Thank you, JC, for pointing out that Mulan was ORIGINALLY in love with Phillip. When she almost declared her love for Aurora, I was taken aback, remembering her initial love for Phillip. To me, this just came outta left field. Like one day, the producers said ‘Oh no, we don’t have a gay character. We have to represent. Let’s just make Mulan gay overnight.’ What???

            Why not simply introduce a NEW character who openly declares they are gay, instead of rewriting history? Tink, for example, could have been gay.

          • Lauren says:

            Because she might have had immeditely had feelings for Phillip, you’re writing off her feelings for Aurora? By rejecting Aurora’s offer to bring Phillip into the mix, I think it’s fairly obvious that it was not to him she was confessing her feelings. Time had passed since the beginning of Season 2 and the middle of it. Feelings changed; clearly Milan’s had.

          • JC says:

            Who’s writing off her feelings? It was clear what the scene meant. All we’re saying is that the decision to go that way was clearly a recent choice by the writers and not part of some long term plan.

          • Katherine says:

            Milan started off in love with Phillip and was annoyed by Aurora. After spending time with her, she fell in love with her. There were enough clues to catch it if you were paying attention. We’ve no way of knowing if that was the writers’ plan all along, or a change they made later. I don’t see how it matters, tbh. Mulan is in love with Aurora now

          • Steph says:

            How is it “clear” that her feelings for Aurora were a recent development? Were you in correspondence with the writers, JC?

          • JC says:

            Ha, funny. No, but it’s a matter of logic. The last episode of season two that Mulan and Aurora appeared in together, up until their brief scene at the end of the finale, was episode nine, which aired in December. At the time the writers gave this interview (late Sept), most of those first nine episodes would have already been written or at least plotted out, if not filmed. The logical assumption is then that for that nine episode arc, the writers were in the headspace of having Mulan and Aurora both in love with Phillip, not in love with each other. (Also, as a side note, I don’t have the reference, but my understanding is that we were originally supposed to get a lot more of Phillip, Mulan, and Aurora in the second half of the season, but the writers switched tracks to build up the whole Neverland thing, and so whatever was planned for that trio we never ended up seeing on screen. )

          • Steph says:

            Logically assuming, Adam and Eddy knew that their fanbase were desiring a LGBTQ character after the demand of the Swan Queen fanbase, at SDCC, Adam and Eddy stated: “there will be a gay character at one point. But we want to do it right and because we respect love and we believe in it, it’s not because we’re checking off a box. We respect love and we want to do it justice.” (http://www.huffingtonpost.com/2013/07/20/wonderland-comic-con-once-upon-a-time_n_3628801.html )

            And considering Season 2 began filming in ealry July, they would have to have had their filming scripts in early. Early July is pretty early. Maybe not “introductory” character eary, but early enough before Seaon 3 started that it became an intentional aspect of filming.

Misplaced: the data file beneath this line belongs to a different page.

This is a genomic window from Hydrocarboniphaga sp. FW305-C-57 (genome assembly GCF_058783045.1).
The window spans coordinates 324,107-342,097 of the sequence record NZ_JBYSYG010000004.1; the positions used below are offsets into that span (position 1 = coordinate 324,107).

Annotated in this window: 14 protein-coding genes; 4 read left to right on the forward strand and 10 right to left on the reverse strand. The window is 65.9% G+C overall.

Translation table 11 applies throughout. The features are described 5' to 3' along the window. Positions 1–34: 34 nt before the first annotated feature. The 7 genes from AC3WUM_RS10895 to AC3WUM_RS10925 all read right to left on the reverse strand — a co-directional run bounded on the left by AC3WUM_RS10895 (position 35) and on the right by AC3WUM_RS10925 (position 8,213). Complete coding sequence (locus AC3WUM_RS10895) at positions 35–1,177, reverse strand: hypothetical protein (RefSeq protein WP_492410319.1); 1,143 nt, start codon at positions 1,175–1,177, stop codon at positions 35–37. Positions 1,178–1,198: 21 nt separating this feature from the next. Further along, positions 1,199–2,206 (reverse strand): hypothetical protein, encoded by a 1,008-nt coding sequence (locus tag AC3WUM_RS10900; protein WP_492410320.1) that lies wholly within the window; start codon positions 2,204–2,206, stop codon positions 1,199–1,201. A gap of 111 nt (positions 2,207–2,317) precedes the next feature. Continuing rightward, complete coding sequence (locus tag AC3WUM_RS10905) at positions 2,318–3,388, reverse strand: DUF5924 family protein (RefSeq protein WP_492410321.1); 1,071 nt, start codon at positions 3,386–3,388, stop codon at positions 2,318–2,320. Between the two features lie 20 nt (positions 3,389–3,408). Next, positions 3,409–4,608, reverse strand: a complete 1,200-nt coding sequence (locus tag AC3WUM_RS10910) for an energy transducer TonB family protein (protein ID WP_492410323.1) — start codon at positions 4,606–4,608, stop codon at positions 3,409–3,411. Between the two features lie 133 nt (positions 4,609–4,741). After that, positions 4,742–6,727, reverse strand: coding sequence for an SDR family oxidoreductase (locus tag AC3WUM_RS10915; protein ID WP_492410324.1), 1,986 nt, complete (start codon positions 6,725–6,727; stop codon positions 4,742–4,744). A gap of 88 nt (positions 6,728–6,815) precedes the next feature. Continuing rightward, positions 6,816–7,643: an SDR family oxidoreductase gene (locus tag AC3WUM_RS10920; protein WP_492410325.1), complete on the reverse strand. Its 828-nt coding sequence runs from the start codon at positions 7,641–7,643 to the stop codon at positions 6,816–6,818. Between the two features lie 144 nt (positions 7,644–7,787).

• JC says:

            But that was AFTER season two. I’m not denying that it has been intentional for season three, I’m denying that there were any intentional Mulan/Aurora hints in that first nine episode arc in season two. In fact I’d be willing to bet that they didn’t decide on this until they started plotting out season three, which goes along with what you’re saying, because otherwise why bring Phillip back at all? That last scene where he is there on the beach with Neal tells me they didn’t have any idea of Mulan/Aurora at that point, because why bring him back only to kill him off again (and let’s face it, there is no other way to get those two together at this point without destroying both characters). And yes, I’ve always figured this happened as a response to the SwanQueen uproar.

          • JC says:

            If it’s my use of the word “recent” you’re hung up on, I meant “recent” as in not in season two.

          • Steph says:

            If before Season 3 was too recent for you, you probably should have clarified that. But Mulan is a bisexual character; because the writers never clarified when she developed feelings, her feelings for Aurora came after the fact. And if she refused Philip’s presence, the implication was that she was going to confess her feelings for Aurora.

          • JC says:

            I have no idea what your point is. I have said that I don’t deny what that scene meant. And all along I’ve only been trying to make the point that in SEASON TWO, the writers intended Mulan to be in love with Phillip, not Aurora. Therefore intentional Mulan/Aurora is recent, i.e. season three. I’m not sure where the confusion is.

          • Cass says:

            Mulan was in love (or infatuated) with Philip at the beginning of S2. Kitsowitz were interviewing about the beginning of S2. They weren’t going to tip their hand with “but she totally falls for Aurora as they adventure together!” Philip/Mulan was the starting point; Aurora/Mulan was the developing story that many of us saw last season.

          • JC says: